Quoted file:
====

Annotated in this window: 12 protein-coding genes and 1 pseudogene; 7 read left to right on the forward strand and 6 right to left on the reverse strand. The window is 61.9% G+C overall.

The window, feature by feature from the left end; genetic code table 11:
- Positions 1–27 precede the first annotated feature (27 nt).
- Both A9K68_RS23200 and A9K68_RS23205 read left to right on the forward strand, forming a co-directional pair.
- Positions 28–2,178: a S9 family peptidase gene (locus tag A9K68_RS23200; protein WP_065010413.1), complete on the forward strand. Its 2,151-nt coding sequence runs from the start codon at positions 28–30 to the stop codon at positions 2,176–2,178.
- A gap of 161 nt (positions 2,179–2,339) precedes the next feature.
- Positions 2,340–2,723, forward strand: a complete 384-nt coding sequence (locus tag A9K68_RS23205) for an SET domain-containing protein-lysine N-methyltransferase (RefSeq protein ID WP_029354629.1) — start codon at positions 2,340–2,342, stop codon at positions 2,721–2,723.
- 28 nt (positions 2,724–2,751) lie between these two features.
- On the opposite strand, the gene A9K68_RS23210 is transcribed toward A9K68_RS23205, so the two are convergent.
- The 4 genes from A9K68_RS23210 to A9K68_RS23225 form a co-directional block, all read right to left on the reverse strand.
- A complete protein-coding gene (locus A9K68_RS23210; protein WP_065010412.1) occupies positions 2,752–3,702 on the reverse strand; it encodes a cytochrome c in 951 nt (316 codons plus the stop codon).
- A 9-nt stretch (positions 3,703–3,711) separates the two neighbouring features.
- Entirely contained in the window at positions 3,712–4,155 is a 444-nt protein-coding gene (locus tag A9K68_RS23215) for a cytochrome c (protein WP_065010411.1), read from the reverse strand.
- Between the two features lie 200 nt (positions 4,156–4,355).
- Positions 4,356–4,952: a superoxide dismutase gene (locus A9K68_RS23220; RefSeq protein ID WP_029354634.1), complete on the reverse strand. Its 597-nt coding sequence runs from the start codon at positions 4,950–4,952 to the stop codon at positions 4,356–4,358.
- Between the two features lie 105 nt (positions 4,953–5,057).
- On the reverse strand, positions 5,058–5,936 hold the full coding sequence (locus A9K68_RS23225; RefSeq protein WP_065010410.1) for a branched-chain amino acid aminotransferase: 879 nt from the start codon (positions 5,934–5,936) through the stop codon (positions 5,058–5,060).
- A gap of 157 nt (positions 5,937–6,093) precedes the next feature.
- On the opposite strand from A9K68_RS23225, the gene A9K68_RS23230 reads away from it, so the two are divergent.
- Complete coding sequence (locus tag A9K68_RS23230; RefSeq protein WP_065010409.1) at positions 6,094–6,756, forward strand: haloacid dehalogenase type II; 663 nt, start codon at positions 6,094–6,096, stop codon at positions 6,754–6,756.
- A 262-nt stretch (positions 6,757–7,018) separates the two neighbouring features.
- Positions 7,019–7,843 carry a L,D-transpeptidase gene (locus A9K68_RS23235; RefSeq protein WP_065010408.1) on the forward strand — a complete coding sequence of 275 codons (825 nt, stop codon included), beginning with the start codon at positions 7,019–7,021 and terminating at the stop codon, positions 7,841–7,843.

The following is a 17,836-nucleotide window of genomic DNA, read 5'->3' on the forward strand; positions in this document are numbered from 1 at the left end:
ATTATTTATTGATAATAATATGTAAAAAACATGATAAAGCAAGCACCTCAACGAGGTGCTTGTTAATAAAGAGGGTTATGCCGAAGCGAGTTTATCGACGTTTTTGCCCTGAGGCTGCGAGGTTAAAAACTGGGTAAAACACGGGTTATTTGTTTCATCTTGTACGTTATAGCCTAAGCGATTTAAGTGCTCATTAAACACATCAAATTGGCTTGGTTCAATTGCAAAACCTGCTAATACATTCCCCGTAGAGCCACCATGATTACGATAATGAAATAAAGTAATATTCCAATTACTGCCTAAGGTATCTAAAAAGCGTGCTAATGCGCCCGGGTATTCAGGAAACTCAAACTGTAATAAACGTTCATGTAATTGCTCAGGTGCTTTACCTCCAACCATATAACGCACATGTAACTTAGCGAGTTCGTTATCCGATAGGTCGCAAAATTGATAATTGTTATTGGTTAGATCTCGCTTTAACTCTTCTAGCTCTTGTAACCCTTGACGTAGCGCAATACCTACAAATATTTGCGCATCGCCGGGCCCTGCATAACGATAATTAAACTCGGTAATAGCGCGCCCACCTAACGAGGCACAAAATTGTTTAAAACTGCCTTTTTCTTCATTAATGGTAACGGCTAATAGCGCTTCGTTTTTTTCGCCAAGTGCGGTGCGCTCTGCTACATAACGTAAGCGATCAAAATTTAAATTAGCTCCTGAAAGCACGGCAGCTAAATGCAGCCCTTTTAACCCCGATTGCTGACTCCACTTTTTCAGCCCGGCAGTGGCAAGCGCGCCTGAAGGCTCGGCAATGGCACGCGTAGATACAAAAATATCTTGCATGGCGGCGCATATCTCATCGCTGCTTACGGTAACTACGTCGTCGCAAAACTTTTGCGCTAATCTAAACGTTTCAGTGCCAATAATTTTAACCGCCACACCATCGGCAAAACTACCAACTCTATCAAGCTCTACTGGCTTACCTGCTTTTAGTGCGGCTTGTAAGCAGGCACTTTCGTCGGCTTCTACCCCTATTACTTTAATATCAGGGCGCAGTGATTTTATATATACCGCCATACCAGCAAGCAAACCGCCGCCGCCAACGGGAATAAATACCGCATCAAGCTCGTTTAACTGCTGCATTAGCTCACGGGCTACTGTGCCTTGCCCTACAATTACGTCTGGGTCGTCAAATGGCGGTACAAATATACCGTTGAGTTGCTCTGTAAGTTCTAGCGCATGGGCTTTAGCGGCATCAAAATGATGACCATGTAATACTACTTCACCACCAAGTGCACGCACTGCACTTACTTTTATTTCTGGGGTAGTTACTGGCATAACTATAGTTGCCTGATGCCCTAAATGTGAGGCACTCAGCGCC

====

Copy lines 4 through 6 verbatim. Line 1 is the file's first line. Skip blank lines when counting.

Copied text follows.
- Both A9K68_RS23200 and A9K68_RS23205 read left to right on the forward strand, forming a co-directional pair.
- Positions 28–2,178: a S9 family peptidase gene (locus tag A9K68_RS23200; protein WP_065010413.1), complete on the forward strand. Its 2,151-nt coding sequence runs from the start codon at positions 28–30 to the stop codon at positions 2,176–2,178.
- A gap of 161 nt (positions 2,179–2,339) precedes the next feature.